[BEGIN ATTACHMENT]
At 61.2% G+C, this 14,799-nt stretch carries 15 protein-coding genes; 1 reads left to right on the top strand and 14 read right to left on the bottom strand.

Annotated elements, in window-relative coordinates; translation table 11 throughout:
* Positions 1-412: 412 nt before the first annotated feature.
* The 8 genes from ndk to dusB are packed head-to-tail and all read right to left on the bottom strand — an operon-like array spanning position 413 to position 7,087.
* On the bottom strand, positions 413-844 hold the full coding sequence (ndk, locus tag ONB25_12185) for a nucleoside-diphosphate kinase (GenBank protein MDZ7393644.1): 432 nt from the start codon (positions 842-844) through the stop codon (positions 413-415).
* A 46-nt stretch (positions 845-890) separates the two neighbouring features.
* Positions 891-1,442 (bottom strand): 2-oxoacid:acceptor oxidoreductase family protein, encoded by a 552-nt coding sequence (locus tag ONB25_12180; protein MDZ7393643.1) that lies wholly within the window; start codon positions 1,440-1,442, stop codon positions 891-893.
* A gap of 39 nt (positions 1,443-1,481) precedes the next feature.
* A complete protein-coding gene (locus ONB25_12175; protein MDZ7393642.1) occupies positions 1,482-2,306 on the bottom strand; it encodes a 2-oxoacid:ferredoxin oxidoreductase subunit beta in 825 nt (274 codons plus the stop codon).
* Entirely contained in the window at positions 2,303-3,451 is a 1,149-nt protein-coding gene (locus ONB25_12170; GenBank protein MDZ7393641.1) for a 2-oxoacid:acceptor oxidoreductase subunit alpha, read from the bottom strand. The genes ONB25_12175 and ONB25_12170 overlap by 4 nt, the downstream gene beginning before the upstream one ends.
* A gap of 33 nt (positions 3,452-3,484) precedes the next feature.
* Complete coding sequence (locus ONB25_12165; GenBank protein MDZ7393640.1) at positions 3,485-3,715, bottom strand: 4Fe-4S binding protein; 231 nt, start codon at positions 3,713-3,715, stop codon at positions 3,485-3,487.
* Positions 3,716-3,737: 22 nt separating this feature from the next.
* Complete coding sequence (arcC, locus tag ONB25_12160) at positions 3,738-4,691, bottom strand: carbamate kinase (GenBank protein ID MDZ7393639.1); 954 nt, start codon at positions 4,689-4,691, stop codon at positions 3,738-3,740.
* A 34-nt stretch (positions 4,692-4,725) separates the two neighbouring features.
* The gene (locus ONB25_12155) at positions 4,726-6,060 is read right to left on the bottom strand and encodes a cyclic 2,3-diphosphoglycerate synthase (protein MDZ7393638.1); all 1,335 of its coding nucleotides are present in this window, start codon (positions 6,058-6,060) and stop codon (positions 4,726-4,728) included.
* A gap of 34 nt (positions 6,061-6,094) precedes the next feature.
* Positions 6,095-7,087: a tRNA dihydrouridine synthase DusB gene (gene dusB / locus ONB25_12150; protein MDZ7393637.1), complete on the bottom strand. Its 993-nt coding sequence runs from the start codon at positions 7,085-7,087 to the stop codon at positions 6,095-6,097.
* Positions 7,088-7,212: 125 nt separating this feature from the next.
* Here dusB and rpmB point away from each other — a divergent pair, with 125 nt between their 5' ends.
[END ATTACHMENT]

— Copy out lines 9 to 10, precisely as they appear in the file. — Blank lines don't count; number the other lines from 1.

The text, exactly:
* A complete protein-coding gene (locus ONB25_12175; protein MDZ7393642.1) occupies positions 1,482-2,306 on the bottom strand; it encodes a 2-oxoacid:ferredoxin oxidoreductase subunit beta in 825 nt (274 codons plus the stop codon).
* Entirely contained in the window at positions 2,303-3,451 is a 1,149-nt protein-coding gene (locus ONB25_12170; GenBank protein MDZ7393641.1) for a 2-oxoacid:acceptor oxidoreductase subunit alpha, read from the bottom strand. The genes ONB25_12175 and ONB25_12170 overlap by 4 nt, the downstream gene beginning before the upstream one ends.